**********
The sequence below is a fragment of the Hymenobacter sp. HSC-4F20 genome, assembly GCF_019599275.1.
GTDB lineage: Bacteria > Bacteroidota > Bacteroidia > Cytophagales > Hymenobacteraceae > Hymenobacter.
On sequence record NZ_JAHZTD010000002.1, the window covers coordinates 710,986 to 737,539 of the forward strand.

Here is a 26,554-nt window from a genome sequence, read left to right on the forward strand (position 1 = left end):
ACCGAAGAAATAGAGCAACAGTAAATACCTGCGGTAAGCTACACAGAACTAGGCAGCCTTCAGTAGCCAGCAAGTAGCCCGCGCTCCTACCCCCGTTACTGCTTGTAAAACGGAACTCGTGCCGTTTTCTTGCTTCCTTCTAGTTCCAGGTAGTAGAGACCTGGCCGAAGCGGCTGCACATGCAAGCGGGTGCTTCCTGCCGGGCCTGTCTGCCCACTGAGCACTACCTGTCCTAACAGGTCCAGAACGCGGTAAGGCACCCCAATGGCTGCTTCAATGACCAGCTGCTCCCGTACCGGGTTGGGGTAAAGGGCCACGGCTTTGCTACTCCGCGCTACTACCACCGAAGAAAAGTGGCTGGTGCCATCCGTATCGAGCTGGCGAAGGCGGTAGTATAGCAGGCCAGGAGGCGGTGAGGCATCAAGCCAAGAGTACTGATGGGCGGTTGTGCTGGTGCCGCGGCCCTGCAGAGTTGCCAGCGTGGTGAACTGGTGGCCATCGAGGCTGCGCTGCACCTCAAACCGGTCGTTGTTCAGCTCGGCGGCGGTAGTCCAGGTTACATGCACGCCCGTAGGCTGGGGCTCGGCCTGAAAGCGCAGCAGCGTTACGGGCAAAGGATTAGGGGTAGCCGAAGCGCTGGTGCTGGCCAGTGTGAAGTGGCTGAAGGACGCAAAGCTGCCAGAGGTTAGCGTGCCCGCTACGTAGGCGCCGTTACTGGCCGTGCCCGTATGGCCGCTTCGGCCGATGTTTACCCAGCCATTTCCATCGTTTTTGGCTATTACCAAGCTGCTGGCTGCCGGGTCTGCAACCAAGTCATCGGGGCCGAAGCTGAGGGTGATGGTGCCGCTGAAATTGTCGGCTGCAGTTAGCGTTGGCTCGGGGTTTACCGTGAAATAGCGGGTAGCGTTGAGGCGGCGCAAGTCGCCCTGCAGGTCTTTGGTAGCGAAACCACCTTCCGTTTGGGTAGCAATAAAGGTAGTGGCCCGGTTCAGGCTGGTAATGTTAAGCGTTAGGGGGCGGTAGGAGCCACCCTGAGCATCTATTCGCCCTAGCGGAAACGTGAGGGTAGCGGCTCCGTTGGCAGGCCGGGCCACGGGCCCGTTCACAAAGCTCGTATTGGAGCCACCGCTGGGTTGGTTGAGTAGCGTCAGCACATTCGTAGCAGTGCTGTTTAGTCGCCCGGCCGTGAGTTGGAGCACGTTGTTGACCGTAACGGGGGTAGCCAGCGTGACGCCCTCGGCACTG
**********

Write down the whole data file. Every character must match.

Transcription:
The sequence below is a fragment of the Hymenobacter sp. HSC-4F20 genome, assembly GCF_019599275.1.
GTDB lineage: Bacteria > Bacteroidota > Bacteroidia > Cytophagales > Hymenobacteraceae > Hymenobacter.
On sequence record NZ_JAHZTD010000002.1, the window covers coordinates 710,986 to 737,539 of the forward strand.

Here is a 26,554-nt window from a genome sequence, read left to right on the forward strand (position 1 = left end):
ACCGAAGAAATAGAGCAACAGTAAATACCTGCGGTAAGCTACACAGAACTAGGCAGCCTTCAGTAGCCAGCAAGTAGCCCGCGCTCCTACCCCCGTTACTGCTTGTAAAACGGAACTCGTGCCGTTTTCTTGCTTCCTTCTAGTTCCAGGTAGTAGAGACCTGGCCGAAGCGGCTGCACATGCAAGCGGGTGCTTCCTGCCGGGCCTGTCTGCCCACTGAGCACTACCTGTCCTAACAGGTCCAGAACGCGGTAAGGCACCCCAATGGCTGCTTCAATGACCAGCTGCTCCCGTACCGGGTTGGGGTAAAGGGCCACGGCTTTGCTACTCCGCGCTACTACCACCGAAGAAAAGTGGCTGGTGCCATCCGTATCGAGCTGGCGAAGGCGGTAGTATAGCAGGCCAGGAGGCGGTGAGGCATCAAGCCAAGAGTACTGATGGGCGGTTGTGCTGGTGCCGCGGCCCTGCAGAGTTGCCAGCGTGGTGAACTGGTGGCCATCGAGGCTGCGCTGCACCTCAAACCGGTCGTTGTTCAGCTCGGCGGCGGTAGTCCAGGTTACATGCACGCCCGTAGGCTGGGGCTCGGCCTGAAAGCGCAGCAGCGTTACGGGCAAAGGATTAGGGGTAGCCGAAGCGCTGGTGCTGGCCAGTGTGAAGTGGCTGAAGGACGCAAAGCTGCCAGAGGTTAGCGTGCCCGCTACGTAGGCGCCGTTACTGGCCGTGCCCGTATGGCCGCTTCGGCCGATGTTTACCCAGCCATTTCCATCGTTTTTGGCTATTACCAAGCTGCTGGCTGCCGGGTCTGCAACCAAGTCATCGGGGCCGAAGCTGAGGGTGATGGTGCCGCTGAAATTGTCGGCTGCAGTTAGCGTTGGCTCGGGGTTTACCGTGAAATAGCGGGTAGCGTTGAGGCGGCGCAAGTCGCCCTGCAGGTCTTTGGTAGCGAAACCACCTTCCGTTTGGGTAGCAATAAAGGTAGTGGCCCGGTTCAGGCTGGTAATGTTAAGCGTTAGGGGGCGGTAGGAGCCACCCTGAGCATCTATTCGCCCTAGCGGAAACGTGAGGGTAGCGGCTCCGTTGGCAGGCCGGGCCACGGGCCCGTTCACAAAGCTCGTATTGGAGCCACCGCTGGGTTGGTTGAGTAGCGTCAGCACATTCGTAGCAGTGCTGTTTAGTCGCCCGGCCGTGAGTTGGAGCACGTTGTTGACCGTAACGGGGGTAGCCAGCGTGACGCCCTCGGCACTG